Home | All trials

[RDF data]
Trial NCT00188344

Resource URI: http://static.linkedct.org/resource/trials/NCT00188344
linkedct:arm_group <http://static.linkedct.org/resource/arm_group/18161>
linkedct:arm_group <http://static.linkedct.org/resource/arm_group/7785>
linkedct:brief_title A Randomized Comparison of Laparoscopic Myotomy and Pneumatic Dilatation for Achalasia
linkedct:collaborator_agency <http://static.linkedct.org/resource/collabagency/1060>
linkedct:condition <http://static.linkedct.org/resource/condition/4557>
linkedct:criteria Inclusion Criteria: - Clinical diagnosis of achalasia by a physician - manometric diagnosis of achalasia including both: Incomplete relaxation of the lower esophageal sphincter during swallowing (<80% of elevation over intragastric pressure and absence of esophageal peristalsis (peristalsis in <20% of initiated contractions) - Facility with English, ability to complete English language questionnaires Exclusion Criteria: - Pseudoachalasia: esophageal carcinoma; esophageal stricture; previous esophageal or gastric surgery; previous instrumentation of the lower esophageal sphincter i.e. suture, polymer injection, silicone band - Previous gastric or esophageal surgery: fundoplication; Heller myotomy; gastric resection; vagotomy with or without gastric drainage - Age 17 year or less - Pregnancy - Presence of severe comorbid illness: unstable angina; recent myocardial infarction (<6 months), cancer (except integumentary), unless free of disease for more than 5 years; end stage renal disease; previous stroke with cognitive, motor speech, or swallowing deficit persisting longer than one month; severe respiratory disease; cognitive impairment
linkedct:description Achalasia is a rare disease of the esophagus. It can cause difficulty swallowing, regurgitation of swallowed food, and chest pain. In achalasia, there are two problems in the esophagus. First, the esophagus does not properly push swallowed food down towards the stomach. Second, the valve at the lower end of the esophagus, called the lower esophageal sphincter, does not relax to allow food to pass from the esophagus into the stomach. Achalasia cannot be "cured". However, the symptoms of achalasia can be improved by treatment. Treatment is usually directed towards reducing the degree of blockage caused by the lower esophageal sphincter. the muscle of the lower esophageal sphincter can be stretched using a technique called pneumatic dilatation, or it can be divided (cut in half) during a surgical operation. The operation is called laparoscopic Heller myotomy, and is done by laparoscopic ("keyhole") surgery, where small incisions are used and patients usually stay in hospital 1-2 nights. Other treatments for achalasia, such as medications or injection of Botulinum Toxin Type A are not often used because they do not provide effective long-term improvement.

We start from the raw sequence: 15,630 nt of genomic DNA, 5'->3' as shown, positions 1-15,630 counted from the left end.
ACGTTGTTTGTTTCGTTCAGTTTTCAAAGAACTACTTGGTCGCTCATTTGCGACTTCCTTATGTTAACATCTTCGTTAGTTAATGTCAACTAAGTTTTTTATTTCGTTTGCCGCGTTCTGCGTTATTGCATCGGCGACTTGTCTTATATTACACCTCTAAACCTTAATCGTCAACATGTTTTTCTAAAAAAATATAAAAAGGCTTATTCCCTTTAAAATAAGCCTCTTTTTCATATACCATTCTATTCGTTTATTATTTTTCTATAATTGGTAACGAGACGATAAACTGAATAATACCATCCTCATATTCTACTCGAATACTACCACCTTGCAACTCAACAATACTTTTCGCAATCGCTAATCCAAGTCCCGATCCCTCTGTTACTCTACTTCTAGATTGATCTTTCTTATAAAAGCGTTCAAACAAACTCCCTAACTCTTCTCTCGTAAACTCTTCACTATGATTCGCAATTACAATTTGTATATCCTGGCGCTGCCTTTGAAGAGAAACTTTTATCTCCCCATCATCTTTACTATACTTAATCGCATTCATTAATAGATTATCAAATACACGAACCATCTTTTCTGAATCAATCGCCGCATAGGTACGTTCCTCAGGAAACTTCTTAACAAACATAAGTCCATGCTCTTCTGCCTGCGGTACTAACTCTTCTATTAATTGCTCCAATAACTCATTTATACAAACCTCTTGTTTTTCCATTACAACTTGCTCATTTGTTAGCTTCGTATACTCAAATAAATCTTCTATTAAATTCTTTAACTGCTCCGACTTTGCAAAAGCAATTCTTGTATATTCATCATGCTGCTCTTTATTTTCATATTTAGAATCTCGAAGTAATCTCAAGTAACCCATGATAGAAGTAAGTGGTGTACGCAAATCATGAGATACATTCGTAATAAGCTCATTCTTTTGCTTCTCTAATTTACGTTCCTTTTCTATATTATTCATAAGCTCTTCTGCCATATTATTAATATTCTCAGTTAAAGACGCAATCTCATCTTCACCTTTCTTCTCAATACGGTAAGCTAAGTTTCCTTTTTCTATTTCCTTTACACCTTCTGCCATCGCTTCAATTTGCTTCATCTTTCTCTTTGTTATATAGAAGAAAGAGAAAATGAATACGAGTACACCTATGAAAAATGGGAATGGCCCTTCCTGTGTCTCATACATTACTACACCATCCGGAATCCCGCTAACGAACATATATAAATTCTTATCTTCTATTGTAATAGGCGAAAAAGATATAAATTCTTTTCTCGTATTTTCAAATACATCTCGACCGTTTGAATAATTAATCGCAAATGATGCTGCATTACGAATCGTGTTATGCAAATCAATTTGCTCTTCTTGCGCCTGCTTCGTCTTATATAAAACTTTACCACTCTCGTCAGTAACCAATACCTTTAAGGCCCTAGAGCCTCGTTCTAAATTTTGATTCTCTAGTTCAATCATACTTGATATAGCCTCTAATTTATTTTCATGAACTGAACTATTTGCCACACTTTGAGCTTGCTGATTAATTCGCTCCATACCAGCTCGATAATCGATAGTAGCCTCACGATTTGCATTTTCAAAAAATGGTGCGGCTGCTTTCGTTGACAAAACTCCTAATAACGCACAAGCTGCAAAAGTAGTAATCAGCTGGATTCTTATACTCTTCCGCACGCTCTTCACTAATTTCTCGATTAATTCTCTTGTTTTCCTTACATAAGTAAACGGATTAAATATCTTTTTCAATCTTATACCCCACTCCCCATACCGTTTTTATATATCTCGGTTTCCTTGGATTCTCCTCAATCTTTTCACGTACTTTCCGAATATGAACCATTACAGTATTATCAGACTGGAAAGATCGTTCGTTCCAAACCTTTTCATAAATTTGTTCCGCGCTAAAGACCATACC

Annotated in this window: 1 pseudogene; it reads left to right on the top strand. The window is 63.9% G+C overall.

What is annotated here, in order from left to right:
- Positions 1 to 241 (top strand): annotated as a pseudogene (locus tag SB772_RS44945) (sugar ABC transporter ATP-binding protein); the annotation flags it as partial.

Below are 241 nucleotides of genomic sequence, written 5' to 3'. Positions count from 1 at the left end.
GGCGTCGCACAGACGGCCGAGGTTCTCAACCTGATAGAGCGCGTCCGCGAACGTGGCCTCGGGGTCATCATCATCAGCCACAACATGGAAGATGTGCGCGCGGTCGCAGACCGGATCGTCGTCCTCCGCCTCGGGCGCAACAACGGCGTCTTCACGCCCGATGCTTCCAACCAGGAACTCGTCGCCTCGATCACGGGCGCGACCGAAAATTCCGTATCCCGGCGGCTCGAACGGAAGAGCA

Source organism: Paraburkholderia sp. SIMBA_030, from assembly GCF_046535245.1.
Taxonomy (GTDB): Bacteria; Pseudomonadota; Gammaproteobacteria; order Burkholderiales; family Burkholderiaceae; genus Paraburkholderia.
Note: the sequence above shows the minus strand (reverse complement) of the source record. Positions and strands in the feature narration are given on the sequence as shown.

linkedct:download_date Information obtained from ClinicalTrials.gov on December 30, 2009
linkedct:eligibility_gender Both
linkedct:eligibility_healthy_volunteers No
linkedct:eligibility_maximum_age N/A
linkedct:eligibility_minimum_age 18 Years
linkedct:end_date September 2012
linkedct:enrollment 100 (xsd:int)
linkedct:firstreceived_date September 9, 2005
linkedct:has_dmc Yes
linkedct:id NCT00188344
linkedct:intervention <http://static.linkedct.org/resource/intervention/102519>
linkedct:intervention <http://static.linkedct.org/resource/intervention/92074>
rdfs:label Trial NCT00188344
linkedct:lastchanged_date March 4, 2009
linkedct:lead_sponsor_agency University Health Network, Toronto
linkedct:location <http://static.linkedct.org/resource/location/20312>
linkedct:location <http://static.linkedct.org/resource/location/20465>
linkedct:nct_id NCT00188344
linkedct:number_of_arms 2 (xsd:int)
linkedct:number_of_groups 0 (xsd:int)
linkedct:official_title A Randomized Comparison of Laparoscopic Myotomy and Pneumatic Dilatation for Achalasia
linkedct:org_study_id MCT-76449
linkedct:overall_contact_email stacey.stegienko@uhnres.utoronto.ca
linkedct:overall_contact_last_name Stacey Stegienko
linkedct:overall_contact_phone 416-340-4800
linkedct:overall_contact_phone_ext 2621
linkedct:overall_official <http://static.linkedct.org/resource/overall_official/12806>
linkedct:overall_status Recruiting
linkedct:oversight <http://static.linkedct.org/resource/oversight/415>
foaf:page <http://clinicaltrials.gov/show/NCT00188344>
linkedct:phase N/A
linkedct:primary_completion_date September 2012
linkedct:primary_outcomes <http://static.linkedct.org/resource/primary_outcomes/58099>
linkedct:secondary_id ISRCTN05714772
linkedct:secondary_outcomes <http://static.linkedct.org/resource/secondary_outcomes/27754>
linkedct:secondary_outcomes <http://static.linkedct.org/resource/secondary_outcomes/48422>
linkedct:secondary_outcomes <http://static.linkedct.org/resource/secondary_outcomes/48432>
linkedct:secondary_outcomes <http://static.linkedct.org/resource/secondary_outcomes/48655>
linkedct:secondary_outcomes <http://static.linkedct.org/resource/secondary_outcomes/66066>
linkedct:source University Health Network, Toronto
linkedct:start_date September 2005
linkedct:study_design Treatment, Randomized, Open Label, Active Control, Parallel Assignment, Efficacy Study
linkedct:study_type Interventional
linkedct:summary The purpose of this study is to compare pneumatic dilatation and laparoscopic Heller myotomy in patients with achalasia in order to learn which of these two treatments should be recommended to patients in the future.
rdf:type linkedct:trials
linkedct:verification_date March 2009